It happens to everyone at some point. Your budget gets slashed; the economy tanks; you’re suddenly in the red thanks to cloud sprawl. Whatever the cause, you’ll likely face a mandatory cost cutting initiative at some point in your IT career.
While cost cutting is a reality, it is fundamentally different from ongoing cost optimization. You should be practicing cost optimization as part of your regular duties, reviewing spend and ensuring the technology, hardware, software, and services in use across your organization are serving their business need and appropriately configured in scope and performance.
By formulating and practicing a cost optimization protocol, you’ll be prepared should the day for cost cutting ever come, while also gathering evidence for the impact IT has on the overall bottom line.
Cost cutting tends to be unfortunate, sudden, and mandatory. It is often organization-wide, though if your department is overspending, you may be singled out for cutbacks. Cost cutting commonly materializes in the form of layoffs, benefit reductions, pay cuts, office downsizing, shorter hours, or large efforts like debt restructuring. A first step towards IT cost cutting that doesn’t involve firing somebody might be outsourcing services like security for which you may not have dedicated staff, consolidating systems, or moving to centralized services. But these steps might not deliver the corrections needed and they may take too much time.
To avoid the potential crunch of cost cuts, continual optimization of your IT spend is essential. Careful planning also helps you innovate and implement new features and services, as you are less likely to be blindsided and forced to cutback before you can pursue that new SaaS product.
Cost optimization is an ongoing and holistic approach to efficient IT budgeting and spending, tracking every asset, service, software license, and employee to justify their expense and identify areas for improvement before drastic measures are needed.
Begin your process by benchmarking your current spend against companies in a comparable industry and of a similar size. If you find spending outweighs your peers in specific areas, those are your first stops for optimization.
Most optimization targets should be reviewed at least quarterly. Below are some key areas to track spending.
Software Licensing – inventory your licenses, their parameters, and their terms. There are often idle licenses floating around enterprise IT environments that can be retired. You might be able to consolidate or migrate your licenses between platforms or even negotiate a discount based on your purchases or future plans.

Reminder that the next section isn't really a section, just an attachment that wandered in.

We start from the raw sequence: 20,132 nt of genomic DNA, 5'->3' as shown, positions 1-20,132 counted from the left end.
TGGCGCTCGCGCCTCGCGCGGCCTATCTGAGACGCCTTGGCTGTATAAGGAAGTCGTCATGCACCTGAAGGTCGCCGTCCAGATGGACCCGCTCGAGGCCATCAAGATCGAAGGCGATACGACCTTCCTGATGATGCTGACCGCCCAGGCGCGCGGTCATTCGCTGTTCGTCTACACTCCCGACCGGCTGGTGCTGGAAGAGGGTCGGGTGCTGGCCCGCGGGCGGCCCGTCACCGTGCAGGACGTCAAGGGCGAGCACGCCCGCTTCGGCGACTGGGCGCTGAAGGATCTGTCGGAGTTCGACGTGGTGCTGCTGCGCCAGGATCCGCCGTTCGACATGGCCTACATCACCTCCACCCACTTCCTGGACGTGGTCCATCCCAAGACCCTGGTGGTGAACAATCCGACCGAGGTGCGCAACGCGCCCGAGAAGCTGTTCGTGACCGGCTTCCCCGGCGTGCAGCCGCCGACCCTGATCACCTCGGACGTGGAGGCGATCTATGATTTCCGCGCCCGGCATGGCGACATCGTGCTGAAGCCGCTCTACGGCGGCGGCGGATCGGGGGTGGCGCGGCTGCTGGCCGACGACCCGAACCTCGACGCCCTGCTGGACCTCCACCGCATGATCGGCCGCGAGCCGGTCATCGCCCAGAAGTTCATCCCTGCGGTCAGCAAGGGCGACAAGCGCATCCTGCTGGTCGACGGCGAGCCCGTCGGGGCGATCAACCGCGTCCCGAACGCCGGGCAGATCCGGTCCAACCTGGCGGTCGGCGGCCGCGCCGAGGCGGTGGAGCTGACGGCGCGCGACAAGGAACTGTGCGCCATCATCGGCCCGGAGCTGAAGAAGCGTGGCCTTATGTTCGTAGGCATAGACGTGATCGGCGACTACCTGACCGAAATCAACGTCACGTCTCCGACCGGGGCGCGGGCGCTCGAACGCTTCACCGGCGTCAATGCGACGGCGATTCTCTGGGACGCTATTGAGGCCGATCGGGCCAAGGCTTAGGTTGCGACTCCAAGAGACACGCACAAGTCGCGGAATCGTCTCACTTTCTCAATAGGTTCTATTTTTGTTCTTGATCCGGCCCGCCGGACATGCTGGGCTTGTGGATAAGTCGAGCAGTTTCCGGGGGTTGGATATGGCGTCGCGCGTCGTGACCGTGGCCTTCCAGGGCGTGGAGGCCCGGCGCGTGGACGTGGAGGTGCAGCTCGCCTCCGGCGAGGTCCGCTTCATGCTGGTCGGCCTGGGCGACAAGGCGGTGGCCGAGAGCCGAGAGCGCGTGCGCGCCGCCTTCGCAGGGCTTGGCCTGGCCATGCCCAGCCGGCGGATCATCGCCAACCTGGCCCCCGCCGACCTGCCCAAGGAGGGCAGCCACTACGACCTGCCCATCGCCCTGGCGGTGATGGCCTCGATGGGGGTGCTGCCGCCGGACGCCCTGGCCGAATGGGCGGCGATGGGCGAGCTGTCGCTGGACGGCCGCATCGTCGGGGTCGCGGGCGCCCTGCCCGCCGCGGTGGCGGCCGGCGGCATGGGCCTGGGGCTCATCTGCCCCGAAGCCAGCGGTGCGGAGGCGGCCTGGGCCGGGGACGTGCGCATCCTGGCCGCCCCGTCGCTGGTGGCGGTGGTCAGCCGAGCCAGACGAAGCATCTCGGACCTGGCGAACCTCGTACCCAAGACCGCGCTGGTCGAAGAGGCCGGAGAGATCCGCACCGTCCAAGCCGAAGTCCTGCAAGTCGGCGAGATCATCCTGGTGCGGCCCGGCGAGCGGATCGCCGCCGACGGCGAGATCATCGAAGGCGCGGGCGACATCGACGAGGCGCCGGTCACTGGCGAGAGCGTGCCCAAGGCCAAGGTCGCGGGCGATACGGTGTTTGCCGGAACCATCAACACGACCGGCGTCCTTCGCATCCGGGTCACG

Resource Utilization – cloud sprawl is a serious problem at many organizations, and closely tracking your overall resource utilization can identify VMs, database tools, automation processes, and other components that have not been used recently and are not supporting any critical apps or services.
Cloud Migration – the great cloud migration is largely complete. Most orgs are using a wide array of cloud services and platforms. But if you have a large legacy IT stack to contend with, you likely still have many candidates for migration, and when weighing new apps you should look to the cloud first. This helps shift to an OpEx spending model and can reduce labor, setup, and scaling costs.
Automation – serverless platforms, containers, and cloud services can be automated and scripted, reducing the amount of human input required for tasks like process scheduling, provisioning, monitoring, patching, system configuration, service delivery, and demand scaling. While you will have to manage and optimize your automation processes, which can come with runtime and storage costs of their own, the reduced effort for your staff is well worth it.
Centralization, Standardization, and Consolidation – moving all IT under your purview with a unified slate of apps, hardware, mobile services, and communication and collaboration platforms leads to significant administration efficiency gains. Multiple departments don’t need their own document sharing and editing tools, for example. Strive for an organization-spanning suite of apps and services that can serve the vast majority of your business requirements.
Enabling Self-Service – By empowering your end users to procure standardized services from a self-service portal, you free up your staff to focus on innovation and large scale initiatives rather than assisting with provisioning and configuration.
These categories help you justify IT business value and demonstrate exactly where and how your budget is helping the overall organization. You can point leadership towards your efforts to reduce low-value components while gaining efficiencies throughout the IT lifecycle. By framing IT expenditures around business activities, you can ground abstract concepts like serverless computing to demonstrate value. Meanwhile, you’ll be better prepared the next time cost-cutting rears its head.